Osceola Children's Theatre presents 'Treasure Island' Nov. 16, 17
Shiver me timbers, mateys, here come the pirates!
Osceola Children's Theatre will present a live production of the classic Robert Lewis Stephenson novel "Treasure Island" Nov. 16 and 17 at Clarke Community High School auditorium.
"There is something very special about enjoying live theater as a family, and we are so lucky in Osceola to have such a beautiful and comfortable auditorium right in our town," said Kathy Kooiker, the show's director. "Your children get to watch their classmates perform while you enjoy special time as a family."
Kooiker said she chose "Treasure Island" because she knew the children would love to play pirates.
"I have more boys than girls, so I have to find plays that are little more boy heavy," she said.
Doors open at 6:30 p.m. and the show begins at 7 p.m. Tickets are available at the door.
"Treasure Island" was first published as a serial in a boys' magazine in 1881-82, and then in book form in 1883. It is one of the most well-known adventure novels of all time.
Stevenson's story has been adapted for movies and television numerous times throughout the years.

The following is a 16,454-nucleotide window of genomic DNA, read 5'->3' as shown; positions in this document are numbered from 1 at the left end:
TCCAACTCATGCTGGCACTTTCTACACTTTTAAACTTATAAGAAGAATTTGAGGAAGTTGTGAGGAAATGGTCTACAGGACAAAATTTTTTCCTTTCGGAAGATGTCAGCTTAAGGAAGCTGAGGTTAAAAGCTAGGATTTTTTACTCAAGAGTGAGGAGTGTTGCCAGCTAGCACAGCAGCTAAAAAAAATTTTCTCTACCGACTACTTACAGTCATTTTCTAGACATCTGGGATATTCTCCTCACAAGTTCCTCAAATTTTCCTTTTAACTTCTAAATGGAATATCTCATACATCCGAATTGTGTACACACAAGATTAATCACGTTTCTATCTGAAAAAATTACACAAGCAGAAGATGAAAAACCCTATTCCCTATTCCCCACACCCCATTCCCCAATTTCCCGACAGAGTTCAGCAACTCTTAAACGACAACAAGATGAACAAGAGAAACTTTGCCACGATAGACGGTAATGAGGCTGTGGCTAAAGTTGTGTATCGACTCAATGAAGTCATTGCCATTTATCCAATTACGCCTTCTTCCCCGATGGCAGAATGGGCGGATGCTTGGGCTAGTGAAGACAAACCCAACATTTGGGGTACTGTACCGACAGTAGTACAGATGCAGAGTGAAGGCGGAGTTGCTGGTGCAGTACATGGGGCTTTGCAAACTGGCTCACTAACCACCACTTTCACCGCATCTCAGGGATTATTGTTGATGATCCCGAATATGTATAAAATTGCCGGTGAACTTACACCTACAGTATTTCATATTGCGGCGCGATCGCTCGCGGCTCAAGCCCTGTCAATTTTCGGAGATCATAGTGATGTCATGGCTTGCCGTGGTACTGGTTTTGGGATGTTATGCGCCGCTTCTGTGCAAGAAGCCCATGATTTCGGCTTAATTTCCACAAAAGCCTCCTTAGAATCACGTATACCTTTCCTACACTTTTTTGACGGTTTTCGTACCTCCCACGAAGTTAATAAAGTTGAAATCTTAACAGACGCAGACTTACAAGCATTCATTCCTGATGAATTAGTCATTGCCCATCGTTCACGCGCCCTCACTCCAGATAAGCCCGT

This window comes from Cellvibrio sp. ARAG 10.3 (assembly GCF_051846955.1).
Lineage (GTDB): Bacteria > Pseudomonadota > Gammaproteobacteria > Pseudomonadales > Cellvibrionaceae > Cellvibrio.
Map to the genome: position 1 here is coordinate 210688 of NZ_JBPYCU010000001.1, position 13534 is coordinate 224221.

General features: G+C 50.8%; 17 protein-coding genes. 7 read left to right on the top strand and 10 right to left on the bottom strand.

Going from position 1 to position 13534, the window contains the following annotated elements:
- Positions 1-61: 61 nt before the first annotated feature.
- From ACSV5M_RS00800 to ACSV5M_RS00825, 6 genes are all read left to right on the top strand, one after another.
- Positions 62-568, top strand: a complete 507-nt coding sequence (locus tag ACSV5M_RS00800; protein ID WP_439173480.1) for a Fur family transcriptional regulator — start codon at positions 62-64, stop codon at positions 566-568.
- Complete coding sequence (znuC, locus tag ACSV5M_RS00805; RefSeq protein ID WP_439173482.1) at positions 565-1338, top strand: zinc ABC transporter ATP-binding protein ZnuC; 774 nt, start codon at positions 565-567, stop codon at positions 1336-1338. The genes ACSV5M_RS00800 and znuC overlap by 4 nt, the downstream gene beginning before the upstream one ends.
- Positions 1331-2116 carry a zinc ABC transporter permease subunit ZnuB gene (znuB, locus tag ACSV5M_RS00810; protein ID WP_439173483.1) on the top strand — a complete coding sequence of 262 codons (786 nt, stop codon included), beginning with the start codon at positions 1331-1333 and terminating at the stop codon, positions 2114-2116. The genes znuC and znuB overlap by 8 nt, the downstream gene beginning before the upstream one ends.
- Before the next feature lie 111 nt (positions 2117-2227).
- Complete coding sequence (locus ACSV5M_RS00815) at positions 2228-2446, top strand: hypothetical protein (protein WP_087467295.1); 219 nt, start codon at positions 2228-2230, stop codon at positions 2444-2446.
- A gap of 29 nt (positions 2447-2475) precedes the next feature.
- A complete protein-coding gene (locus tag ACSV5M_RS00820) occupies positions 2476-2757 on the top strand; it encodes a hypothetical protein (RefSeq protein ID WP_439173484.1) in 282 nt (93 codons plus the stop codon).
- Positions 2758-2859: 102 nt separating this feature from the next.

It is a tale of buccaneers and buried gold with a young hero named Jim Hawkins. Throughout the story, there are treasures, treasure maps, pirates, mutinies, sword fights and narrow escapes.
Kooiker has been preparing 26 elementary school children for the past 10 weeks for the musical adaptation of the story of Hawkins, pirate characters like Long John Silver and the crew of the Hispaniola, as they set sail to find Captain Flint's buried treasure.
Kooiker said she encourages families of all ages to come to the show that features a child-friendly setting.
The show runs a little more than an hour and is fast-paced with pirate songs and dances.
The audience will even have the opportunity to sing along to "Yo Ho Ho ad a Bottle of Rum."
Kooiker said there is a purpose behind the performance of "Treasure Island" — getting young students acquainted with stories they may not have read before.
"I try to introduce them to literature throughout our plays," she said.
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